From Dylan Jeninga:
The worlds of the solar system each have their own unique personalities.
Some are familiar: Mars is an ancient, dying world of crimson deserts
and lost cities, Venus is a wild, mysterious, rain-drenched planet, and
Mercury always faces one side to Sun. Other worlds have characters which
our tireless webmaster Zendexor and his crew strive to tease out, often
with little to work with but scraps and short stories.
But some archetypes aren’t confined to single planets. Sometimes, whole regions of space have a character, such as the very edge of the solar system as covered in The Outermost Reaches. Others, or rather one in particular, seem to span multiple worlds. I’ve noticed that when an OSS protaganist ventures out to one of many moons of the giant planets, he or she is likely to discover that their destination is a lush jungle world. For example, in C.L. Moore’s Yvala, Northwest Smith and his companion Yarol journey to Cembre, an unexplored moon of Jupiter, at the behest of their employers. Once there, they discover,
...They were submerged in jungle. Great serpentine branches and vines like cables looped downward in broken lengths from the shattered trees which had given way at their entrance. It was an animate jungle, full of hungry, reaching things that prang in one wild, prolific tangle from the rich mud. Raw-colored flowers, yards across, turned sucking mouths blindly against the glass here and there, trickles of green juice slavering down the clear surface from their insensate hunger...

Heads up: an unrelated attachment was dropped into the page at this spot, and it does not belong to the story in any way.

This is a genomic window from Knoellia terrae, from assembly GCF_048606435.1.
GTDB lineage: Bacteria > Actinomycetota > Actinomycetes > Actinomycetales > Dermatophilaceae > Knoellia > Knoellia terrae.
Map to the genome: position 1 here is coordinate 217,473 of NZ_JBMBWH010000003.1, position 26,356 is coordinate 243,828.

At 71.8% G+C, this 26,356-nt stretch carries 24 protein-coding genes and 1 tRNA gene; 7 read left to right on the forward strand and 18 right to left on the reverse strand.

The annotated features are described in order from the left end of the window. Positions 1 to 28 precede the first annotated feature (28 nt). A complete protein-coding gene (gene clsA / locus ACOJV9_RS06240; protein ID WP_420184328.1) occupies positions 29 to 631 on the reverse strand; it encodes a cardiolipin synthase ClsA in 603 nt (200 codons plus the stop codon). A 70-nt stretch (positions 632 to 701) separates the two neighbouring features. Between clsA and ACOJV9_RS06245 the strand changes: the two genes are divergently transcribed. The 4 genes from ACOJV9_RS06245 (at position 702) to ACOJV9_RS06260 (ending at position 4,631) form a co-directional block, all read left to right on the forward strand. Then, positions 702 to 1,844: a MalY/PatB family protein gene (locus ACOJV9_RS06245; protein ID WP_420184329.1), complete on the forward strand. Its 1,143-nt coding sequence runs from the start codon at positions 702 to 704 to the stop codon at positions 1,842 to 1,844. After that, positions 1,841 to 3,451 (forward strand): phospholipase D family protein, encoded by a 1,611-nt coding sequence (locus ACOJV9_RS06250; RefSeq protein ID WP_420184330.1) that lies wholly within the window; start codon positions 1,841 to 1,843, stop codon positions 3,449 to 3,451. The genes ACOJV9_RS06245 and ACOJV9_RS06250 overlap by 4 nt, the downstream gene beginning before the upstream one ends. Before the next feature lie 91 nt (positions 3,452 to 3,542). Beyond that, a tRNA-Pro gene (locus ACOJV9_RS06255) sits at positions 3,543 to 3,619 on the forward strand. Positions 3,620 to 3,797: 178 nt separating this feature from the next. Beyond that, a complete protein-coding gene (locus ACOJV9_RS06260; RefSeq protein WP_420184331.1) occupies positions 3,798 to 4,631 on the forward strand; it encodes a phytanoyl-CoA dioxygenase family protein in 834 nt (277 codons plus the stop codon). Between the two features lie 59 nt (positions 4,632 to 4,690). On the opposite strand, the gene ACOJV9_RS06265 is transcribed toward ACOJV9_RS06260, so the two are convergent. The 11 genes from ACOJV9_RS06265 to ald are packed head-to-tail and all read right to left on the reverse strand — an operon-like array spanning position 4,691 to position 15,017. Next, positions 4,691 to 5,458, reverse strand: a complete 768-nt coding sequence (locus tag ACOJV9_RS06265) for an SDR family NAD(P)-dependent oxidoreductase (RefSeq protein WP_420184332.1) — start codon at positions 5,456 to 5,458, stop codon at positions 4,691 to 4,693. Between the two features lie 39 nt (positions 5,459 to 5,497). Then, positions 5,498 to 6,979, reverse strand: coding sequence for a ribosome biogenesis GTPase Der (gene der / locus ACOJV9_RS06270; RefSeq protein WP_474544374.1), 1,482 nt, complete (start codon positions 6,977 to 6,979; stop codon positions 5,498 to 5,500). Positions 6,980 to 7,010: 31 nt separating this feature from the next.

The adventure that follows does little to develop the world further, instead focusing on an inter-dimensional monster. Despite that, the brief descriptions of Cembre which the story does provide were vivid enough to stick in my memory and get me wondering at the number of other jungle moons I’ve encountered during my literary journeys through the OSS.
My catalogue so far includes:
-Yvala, C.L. Moore
-The Dancing Girl of Ganymede, Leigh Brackett
-Jandar of Callisto, Lin Carter
-The Callistan Menace, Isaac Asimov (The moon is stated to be heavily forested, not jungled, but I’m counting it.)
-Outlaw World, Edmond Hamilton
-Salvage in Space, Jack Williamson.
-Treasure on Thunder Moon, Edmond Hamilton
-The Magician of Mars, Edmond Hamilton
-Revolt on the Tenth World, Edmond Hamilton
That’s every jungle moon I’ve been able to find, although I’m sure other voracious, overgrown satellites are out there, waiting for me. If anyone would like to give me directions, I’d be most appreciative!
As is likely evident from my list, this trope owes much of its existence to the prolific Edmond Hamilton. However, as I suspect many otherwise neglected worlds are in debt to Hamilton from providing them with personality, I don’t really mind.
Comment from Zendexor:
Dylan has identified a classic example of tradition-evolution in OSS literature. One might extend the association not only among the moons of the giant planets but also to the surfaces of the planets themselves - I particularly remember the delightful children's TV puppet series Space Patrol, in the 1960s, where Captain Larry Dart and his crew Husky the Martian and Slim the Venusian often used to visit a jungly Jupiter, a jungly Saturn, and a jungly Uranus (where malevolent intelligent leeks posed a threat). (Neptune, on the other hand, was not jungly as far as I could tell. It was probably more urban and/or park-like, populated as it was by a telepathic and rather snobbishly superior super-race.)